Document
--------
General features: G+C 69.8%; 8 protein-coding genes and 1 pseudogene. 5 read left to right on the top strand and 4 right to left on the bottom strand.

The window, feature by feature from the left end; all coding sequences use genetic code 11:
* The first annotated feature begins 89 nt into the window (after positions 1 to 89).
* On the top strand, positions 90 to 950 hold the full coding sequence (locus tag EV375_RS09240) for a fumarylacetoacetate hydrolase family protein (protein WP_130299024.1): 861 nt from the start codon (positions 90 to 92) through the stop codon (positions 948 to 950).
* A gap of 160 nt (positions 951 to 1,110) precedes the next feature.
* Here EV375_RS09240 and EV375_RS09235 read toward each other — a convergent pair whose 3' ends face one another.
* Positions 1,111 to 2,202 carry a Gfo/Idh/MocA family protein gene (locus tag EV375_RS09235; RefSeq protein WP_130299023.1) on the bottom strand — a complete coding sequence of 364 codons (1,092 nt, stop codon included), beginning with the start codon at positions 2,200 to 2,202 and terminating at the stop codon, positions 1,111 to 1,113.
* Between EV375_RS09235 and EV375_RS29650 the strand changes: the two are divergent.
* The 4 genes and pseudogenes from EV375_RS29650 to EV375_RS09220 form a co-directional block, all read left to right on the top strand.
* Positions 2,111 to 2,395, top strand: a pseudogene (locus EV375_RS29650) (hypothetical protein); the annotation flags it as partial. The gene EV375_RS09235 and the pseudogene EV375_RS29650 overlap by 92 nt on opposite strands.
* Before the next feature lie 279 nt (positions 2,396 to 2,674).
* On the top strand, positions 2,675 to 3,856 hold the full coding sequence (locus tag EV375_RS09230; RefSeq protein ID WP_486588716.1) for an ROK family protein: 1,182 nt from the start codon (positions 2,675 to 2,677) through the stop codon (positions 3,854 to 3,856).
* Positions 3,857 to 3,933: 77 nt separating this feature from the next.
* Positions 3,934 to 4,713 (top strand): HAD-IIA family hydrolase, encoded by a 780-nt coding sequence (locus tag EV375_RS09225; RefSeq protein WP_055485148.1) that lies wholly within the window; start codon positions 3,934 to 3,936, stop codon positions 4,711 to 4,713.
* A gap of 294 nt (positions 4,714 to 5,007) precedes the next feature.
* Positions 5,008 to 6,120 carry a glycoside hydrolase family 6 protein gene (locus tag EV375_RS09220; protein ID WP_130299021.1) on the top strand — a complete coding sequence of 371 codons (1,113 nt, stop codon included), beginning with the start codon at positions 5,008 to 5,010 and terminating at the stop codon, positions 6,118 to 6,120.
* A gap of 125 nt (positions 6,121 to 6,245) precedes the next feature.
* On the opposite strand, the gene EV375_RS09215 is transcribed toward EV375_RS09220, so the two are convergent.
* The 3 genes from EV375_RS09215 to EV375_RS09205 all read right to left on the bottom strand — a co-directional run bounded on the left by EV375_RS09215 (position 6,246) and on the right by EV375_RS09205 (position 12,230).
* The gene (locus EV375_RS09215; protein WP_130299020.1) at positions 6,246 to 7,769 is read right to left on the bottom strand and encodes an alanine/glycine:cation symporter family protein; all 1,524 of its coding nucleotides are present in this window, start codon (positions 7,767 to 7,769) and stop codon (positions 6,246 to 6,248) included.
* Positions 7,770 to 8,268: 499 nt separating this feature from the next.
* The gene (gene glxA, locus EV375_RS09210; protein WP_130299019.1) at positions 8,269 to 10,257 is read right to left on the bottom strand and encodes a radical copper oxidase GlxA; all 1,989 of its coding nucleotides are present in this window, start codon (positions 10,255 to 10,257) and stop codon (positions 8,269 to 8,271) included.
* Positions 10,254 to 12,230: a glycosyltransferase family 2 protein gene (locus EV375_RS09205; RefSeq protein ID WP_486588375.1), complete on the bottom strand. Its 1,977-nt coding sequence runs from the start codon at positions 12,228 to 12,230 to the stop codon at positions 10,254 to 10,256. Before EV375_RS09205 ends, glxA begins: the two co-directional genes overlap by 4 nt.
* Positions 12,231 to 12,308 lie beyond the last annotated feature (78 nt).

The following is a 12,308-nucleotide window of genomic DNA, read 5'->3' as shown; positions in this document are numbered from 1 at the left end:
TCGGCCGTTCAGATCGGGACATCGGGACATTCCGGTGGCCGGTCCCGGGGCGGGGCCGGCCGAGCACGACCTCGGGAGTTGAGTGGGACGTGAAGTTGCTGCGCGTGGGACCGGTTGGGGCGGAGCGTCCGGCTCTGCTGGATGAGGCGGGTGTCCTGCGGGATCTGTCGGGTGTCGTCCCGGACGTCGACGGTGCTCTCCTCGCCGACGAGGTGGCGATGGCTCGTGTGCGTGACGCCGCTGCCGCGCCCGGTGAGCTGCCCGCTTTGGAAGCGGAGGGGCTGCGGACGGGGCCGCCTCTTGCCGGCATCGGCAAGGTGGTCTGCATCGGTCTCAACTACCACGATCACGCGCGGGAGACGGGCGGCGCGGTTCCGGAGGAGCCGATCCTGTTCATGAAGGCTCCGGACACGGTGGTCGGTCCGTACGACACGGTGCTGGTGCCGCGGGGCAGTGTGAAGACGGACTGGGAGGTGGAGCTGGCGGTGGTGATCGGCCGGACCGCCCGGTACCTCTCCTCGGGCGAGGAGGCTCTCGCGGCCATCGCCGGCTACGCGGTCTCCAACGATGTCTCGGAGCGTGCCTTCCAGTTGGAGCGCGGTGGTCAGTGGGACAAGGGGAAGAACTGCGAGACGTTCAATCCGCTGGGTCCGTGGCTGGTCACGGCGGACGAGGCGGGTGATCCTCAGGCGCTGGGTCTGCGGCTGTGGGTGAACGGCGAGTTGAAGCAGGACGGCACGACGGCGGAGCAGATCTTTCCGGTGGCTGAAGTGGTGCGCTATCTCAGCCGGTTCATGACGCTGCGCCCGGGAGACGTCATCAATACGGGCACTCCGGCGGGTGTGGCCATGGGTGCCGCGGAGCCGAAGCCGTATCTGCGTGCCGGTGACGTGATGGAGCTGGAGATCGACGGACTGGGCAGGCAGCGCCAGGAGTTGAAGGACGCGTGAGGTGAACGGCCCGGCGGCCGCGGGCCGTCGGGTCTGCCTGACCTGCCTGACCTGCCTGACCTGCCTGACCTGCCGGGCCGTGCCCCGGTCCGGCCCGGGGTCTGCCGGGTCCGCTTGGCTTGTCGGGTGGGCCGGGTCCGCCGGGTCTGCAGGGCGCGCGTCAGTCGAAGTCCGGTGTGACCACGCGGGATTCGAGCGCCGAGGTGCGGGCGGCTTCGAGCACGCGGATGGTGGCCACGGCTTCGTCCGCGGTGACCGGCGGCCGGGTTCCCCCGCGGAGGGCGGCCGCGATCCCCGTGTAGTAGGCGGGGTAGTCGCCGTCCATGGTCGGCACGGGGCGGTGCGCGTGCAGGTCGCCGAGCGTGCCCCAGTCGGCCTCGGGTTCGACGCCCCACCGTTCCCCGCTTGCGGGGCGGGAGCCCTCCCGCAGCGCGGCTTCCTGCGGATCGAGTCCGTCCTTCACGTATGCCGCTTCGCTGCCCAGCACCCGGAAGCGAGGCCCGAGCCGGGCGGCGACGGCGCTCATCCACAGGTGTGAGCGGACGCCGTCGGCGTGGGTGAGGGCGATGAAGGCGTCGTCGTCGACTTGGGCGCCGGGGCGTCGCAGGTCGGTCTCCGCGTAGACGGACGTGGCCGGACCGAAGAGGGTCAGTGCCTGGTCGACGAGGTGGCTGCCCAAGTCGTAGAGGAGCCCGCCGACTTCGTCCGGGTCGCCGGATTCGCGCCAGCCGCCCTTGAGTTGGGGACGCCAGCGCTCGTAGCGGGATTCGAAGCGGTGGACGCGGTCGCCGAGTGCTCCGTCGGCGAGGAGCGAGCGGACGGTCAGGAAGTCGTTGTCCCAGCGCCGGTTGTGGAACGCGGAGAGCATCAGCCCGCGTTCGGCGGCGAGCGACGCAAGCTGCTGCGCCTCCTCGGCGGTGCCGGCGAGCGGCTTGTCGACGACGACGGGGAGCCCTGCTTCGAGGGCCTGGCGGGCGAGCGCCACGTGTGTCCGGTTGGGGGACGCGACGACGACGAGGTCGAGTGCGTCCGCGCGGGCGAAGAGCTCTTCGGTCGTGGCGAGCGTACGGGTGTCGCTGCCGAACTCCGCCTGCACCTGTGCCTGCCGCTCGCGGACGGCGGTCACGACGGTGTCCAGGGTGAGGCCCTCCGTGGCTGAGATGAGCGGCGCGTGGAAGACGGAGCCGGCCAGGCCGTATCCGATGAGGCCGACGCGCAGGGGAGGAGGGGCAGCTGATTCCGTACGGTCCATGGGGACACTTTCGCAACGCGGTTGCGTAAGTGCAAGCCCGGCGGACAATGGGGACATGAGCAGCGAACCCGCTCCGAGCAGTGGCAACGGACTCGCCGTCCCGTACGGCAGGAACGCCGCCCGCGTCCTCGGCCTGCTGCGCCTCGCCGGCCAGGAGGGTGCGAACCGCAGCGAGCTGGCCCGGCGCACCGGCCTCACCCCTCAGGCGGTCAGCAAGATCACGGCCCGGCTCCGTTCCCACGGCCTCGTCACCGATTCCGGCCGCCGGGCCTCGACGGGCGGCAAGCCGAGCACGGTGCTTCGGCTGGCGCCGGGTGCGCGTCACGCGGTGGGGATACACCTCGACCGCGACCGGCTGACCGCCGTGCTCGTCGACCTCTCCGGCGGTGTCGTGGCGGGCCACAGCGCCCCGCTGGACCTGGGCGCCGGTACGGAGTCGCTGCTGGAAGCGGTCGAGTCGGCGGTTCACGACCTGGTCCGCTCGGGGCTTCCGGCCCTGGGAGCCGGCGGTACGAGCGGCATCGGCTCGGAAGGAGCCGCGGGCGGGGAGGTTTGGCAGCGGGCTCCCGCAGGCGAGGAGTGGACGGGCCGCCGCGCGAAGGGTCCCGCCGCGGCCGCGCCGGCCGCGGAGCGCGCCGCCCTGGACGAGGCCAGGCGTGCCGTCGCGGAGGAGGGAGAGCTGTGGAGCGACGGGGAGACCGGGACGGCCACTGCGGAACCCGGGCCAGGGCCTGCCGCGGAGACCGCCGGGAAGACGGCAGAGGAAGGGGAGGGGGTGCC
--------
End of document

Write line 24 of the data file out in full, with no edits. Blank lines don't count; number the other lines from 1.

* Positions 12,231 to 12,308 lie beyond the last annotated feature (78 nt).